You may consider creating two sub-folders within Firm Documents: One that contains resources accessible to your entire firm, one that’s only available to select users (for sensitive financial information, HR records, etc).
Within your Clients folder, we recommend creating one folder for each active client. Within each Client folder, we recommend creating a subfolder for each individual matter. (If certain client work isn’t organized into actual cases/matters, you can create a single matter folder called ‘General Practice,’ or something similar).
Other folders that you may find useful, within Firm Documents or as its own top-level folder (library) include:
- Legal Research
We recommend creating discreet Groups, as described earlier, as the initial framework for your Office 365 law firm setup. Then, you can create top-level SharePoint libraries within each group as appropriate.
How Your Team Will Access SharePoint Folders
Your core file system/folders will live in SharePoint as described here. You have three options how how users access your Firm Documents, Client and Matter documents:
- Via the SharePoint Web Interface (Users log into SharePoint)
- Via the OneDrive Interface (Users log into OneDrive)
- Via the Teams client
For most law firms, we recommend using the OneDrive or Teams interface, as these are the simplest to learn and use, and most closely resembles what your employees are most used to.
If, however, you plan to use SharePoint as a company Intranet, having your employees use the SharePoint interface will consolidate everything into one online portal.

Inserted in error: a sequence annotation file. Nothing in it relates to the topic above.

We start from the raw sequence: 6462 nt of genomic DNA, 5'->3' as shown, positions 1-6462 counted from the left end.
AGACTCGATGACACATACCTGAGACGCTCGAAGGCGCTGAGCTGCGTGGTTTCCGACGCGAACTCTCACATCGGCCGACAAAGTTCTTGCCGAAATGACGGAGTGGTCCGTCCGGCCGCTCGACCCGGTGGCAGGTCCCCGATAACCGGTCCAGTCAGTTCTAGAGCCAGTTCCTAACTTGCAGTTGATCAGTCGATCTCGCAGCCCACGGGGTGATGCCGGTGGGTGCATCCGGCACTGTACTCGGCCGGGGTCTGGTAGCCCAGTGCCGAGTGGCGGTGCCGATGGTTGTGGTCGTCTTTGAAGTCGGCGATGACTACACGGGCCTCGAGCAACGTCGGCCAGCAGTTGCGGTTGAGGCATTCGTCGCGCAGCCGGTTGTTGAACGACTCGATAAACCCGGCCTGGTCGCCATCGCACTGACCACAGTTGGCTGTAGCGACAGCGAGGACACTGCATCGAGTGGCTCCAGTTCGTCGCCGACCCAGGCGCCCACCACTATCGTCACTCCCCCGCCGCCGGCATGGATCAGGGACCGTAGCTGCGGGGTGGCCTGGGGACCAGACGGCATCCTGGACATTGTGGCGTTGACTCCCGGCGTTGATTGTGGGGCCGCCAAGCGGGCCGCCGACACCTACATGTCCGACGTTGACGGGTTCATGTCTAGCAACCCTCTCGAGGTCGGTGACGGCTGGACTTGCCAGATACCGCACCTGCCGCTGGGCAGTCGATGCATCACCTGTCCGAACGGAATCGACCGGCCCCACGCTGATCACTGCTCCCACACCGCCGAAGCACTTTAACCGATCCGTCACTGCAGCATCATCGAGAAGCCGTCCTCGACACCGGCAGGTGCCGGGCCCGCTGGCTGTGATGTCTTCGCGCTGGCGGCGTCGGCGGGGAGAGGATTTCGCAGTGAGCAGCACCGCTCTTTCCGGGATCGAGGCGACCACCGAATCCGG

Related: SharePoint for Law Firms. Learn more about the benefits, setup and alternatives to SharePoint for Law Firms.
How to Setup OneDrive for a Law Firm
Now that you have your core, top-level folders (libraries) setup in SharePoint, it’s time to setup OneDrive for your law firm.
As mentioned above, you can have your users access your Firm Documents and Client/Matter documents via the SharePoint web interface, but for most law firms we recommend that, user-facing, you use the OneDrive client to access your top-level firm/matter folders.
The OneDrive software (built into Windows and part of Microsoft Office 365) gives everyone in your firm access to your primary shared folders, and provides each user with their own personal/private space for documents.
For example, when you, as a user in your firm logs into OneDrive, you’ll see your personal/individual docs under ‘My Files’:
An in the same place, from the same dashboard, you’ll see any firm shared folders (libraries) that you have access to.
The benefits of Using OneDrive in this way, as a law firm are:
- Familiar User Experience (Similar to Windows Explorer)
- Same User Experience for Personal and Central/Share Documents
- Optionally Sync Document Locally
Alternatively, as we’ll demonstrate later, you can also use Microsoft Teams as the client (access point) to your company folders.